The ministries of Interior and Labour have laid out a six-month action plan to inspect the work status of foreigners, as it prepares to expand operations and combat all forms of human trafficking and labour exploitation.
Minister of Labour and Vocational Training Ith Samheng said the owners and managers of large businesses and manufacturing enterprises appeared to have gained a better understanding of immigration and labour laws and were following them more closely.
Despite this, an inter-ministerial commission has laid out the six-month action plan to conduct inspections. The plan began in January and would conclude in June.
He explained that the plan is divided into two phases. From January to March, an education campaign would be conducted to ensure that all employers understand their responsibilities.
“During this stage, we will require all businesses that employ foreign workers to complete declaration cards about their work status. The cards must be returned to the nearest labour department by March 15,” he said.
The second stage will last until the end of June. During this phase, inspections will be carried out to ensure that the declarations are correct.
“These plans will support the fight against all forms of human trafficking, labour exploitation, sex trade, illegal gambling, online scams, drug crimes and money laundering,” he continued.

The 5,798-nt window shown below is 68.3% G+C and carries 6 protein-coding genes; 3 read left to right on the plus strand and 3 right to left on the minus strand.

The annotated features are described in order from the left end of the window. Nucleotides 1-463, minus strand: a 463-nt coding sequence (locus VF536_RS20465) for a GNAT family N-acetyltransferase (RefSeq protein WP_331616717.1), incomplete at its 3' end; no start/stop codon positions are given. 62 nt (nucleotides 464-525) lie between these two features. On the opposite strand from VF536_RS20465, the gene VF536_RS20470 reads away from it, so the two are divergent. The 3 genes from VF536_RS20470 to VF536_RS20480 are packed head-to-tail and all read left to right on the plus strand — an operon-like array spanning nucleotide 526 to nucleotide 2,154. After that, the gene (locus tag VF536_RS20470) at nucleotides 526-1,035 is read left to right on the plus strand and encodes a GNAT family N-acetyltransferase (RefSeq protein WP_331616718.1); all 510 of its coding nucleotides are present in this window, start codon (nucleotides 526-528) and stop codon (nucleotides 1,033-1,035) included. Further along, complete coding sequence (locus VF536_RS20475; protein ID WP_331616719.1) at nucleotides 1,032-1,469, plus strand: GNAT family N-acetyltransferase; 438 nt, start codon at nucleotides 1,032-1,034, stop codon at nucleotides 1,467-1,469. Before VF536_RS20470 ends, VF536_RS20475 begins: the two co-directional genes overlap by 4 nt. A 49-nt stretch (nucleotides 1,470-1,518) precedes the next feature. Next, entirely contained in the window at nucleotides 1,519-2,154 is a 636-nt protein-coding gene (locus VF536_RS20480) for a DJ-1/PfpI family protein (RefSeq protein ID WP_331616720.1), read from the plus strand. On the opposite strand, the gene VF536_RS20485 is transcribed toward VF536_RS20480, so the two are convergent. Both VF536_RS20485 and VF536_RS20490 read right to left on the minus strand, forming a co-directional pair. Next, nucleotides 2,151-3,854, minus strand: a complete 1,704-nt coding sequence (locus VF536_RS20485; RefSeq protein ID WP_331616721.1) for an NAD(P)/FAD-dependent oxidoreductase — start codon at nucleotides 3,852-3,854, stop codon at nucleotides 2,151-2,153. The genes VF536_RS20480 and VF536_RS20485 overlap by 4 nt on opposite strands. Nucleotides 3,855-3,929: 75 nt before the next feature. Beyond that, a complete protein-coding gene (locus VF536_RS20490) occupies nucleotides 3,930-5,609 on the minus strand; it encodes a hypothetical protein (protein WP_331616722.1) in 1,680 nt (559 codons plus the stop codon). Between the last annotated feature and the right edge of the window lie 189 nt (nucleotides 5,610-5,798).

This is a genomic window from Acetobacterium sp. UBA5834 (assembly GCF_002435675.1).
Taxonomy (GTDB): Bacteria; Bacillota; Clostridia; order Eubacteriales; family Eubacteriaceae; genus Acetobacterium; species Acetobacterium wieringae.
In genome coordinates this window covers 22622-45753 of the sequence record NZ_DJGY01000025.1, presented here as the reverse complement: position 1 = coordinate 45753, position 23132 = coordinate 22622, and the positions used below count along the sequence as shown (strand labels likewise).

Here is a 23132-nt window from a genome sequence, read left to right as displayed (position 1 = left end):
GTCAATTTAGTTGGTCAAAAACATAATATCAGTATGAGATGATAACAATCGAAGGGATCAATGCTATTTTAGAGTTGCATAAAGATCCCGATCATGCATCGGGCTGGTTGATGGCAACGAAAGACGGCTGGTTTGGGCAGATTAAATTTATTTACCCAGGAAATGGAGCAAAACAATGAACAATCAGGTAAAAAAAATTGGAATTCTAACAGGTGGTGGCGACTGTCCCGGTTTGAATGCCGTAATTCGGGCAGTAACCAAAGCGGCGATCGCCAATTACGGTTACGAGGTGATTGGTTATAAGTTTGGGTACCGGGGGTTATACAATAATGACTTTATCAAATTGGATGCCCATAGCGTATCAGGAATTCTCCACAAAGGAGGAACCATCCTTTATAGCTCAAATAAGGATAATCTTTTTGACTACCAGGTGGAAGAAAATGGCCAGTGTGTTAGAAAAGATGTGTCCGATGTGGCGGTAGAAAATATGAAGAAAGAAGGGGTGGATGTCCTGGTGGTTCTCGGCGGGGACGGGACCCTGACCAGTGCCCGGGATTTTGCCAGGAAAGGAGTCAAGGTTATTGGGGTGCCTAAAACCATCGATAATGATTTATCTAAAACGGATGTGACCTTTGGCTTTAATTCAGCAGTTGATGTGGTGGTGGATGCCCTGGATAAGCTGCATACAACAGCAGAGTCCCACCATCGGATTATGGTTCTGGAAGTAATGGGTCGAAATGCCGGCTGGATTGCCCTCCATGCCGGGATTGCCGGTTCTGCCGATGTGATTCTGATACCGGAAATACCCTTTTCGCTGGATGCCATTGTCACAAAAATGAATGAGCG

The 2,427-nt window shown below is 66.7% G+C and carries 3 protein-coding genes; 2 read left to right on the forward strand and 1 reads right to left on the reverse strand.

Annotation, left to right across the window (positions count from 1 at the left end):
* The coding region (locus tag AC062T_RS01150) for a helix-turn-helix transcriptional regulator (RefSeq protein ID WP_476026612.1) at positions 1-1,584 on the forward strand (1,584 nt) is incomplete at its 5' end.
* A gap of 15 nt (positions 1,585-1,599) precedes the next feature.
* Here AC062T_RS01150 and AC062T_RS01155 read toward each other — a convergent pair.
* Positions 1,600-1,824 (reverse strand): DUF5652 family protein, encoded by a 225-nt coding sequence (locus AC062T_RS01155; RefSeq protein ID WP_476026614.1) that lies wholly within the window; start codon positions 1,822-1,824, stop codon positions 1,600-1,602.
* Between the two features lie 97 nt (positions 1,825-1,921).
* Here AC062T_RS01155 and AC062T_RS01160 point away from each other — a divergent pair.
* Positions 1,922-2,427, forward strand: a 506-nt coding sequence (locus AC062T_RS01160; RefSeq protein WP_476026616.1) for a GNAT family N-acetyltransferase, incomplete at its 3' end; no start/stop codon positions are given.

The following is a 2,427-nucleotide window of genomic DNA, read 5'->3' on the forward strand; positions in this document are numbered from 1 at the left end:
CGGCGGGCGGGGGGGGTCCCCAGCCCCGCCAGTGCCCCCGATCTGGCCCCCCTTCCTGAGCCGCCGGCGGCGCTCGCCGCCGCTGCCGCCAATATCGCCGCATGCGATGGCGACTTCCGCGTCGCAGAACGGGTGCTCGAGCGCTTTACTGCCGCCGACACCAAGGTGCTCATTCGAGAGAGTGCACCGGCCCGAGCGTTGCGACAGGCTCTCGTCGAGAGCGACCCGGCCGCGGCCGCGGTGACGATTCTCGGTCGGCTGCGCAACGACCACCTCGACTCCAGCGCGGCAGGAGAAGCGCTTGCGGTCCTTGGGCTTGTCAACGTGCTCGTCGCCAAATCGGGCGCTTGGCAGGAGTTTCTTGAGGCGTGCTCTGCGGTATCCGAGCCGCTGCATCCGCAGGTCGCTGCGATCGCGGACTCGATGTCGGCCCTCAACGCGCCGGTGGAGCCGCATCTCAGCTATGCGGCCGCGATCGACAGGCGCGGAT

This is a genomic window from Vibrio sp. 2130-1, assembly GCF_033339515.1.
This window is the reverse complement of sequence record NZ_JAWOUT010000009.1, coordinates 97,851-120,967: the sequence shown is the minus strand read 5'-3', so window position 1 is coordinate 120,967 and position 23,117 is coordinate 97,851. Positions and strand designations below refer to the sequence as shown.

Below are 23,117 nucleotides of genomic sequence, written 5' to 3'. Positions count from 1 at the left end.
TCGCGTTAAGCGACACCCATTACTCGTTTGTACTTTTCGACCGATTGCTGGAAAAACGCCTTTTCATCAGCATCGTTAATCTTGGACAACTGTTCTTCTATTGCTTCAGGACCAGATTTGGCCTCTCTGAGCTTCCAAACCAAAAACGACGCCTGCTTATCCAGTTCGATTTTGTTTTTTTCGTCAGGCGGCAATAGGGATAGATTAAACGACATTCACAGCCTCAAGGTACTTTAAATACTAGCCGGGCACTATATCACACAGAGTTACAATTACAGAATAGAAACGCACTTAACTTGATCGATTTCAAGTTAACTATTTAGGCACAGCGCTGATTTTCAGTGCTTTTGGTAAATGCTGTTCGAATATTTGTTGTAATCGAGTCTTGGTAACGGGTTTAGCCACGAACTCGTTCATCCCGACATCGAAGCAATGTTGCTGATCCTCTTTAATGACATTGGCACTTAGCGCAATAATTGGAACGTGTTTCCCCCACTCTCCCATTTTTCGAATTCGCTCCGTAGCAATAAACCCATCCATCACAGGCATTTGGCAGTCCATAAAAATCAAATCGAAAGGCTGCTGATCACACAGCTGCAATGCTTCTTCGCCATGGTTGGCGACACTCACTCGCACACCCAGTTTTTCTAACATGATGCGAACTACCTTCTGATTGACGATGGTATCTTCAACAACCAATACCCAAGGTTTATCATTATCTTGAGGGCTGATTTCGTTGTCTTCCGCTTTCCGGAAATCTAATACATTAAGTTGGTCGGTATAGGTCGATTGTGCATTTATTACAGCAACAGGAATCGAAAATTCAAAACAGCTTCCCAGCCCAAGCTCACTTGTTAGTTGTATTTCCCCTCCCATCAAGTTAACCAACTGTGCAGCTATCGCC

Samheng announced that every inspection would require the coordination of municipal and provincial court prosecutors. If other offences are discovered, inspectors should report it to municipal and provincial governors and ask them to take legal action.
The labour ministry said the issuance of work permits had climbed from just 400 in 2013 to 207,886 in 2019. The Covid-19 pandemic had resulted in a decrease in the number of foreigners employed in Cambodia, with 181,563 work permits issued in 2022.
Interior minister Sar Kheng urged the inter-ministerial commission to continue to focus on its goals.
He also appealed to foreign employees and employers to ensure that they obey the labour regulations to avoid prosecution.
“If any evidence of human trafficking, labour exploitation or sex trade is discovered, the inspectors must report it immediately to both the inter-ministerial commission and the nearest police command,” he said.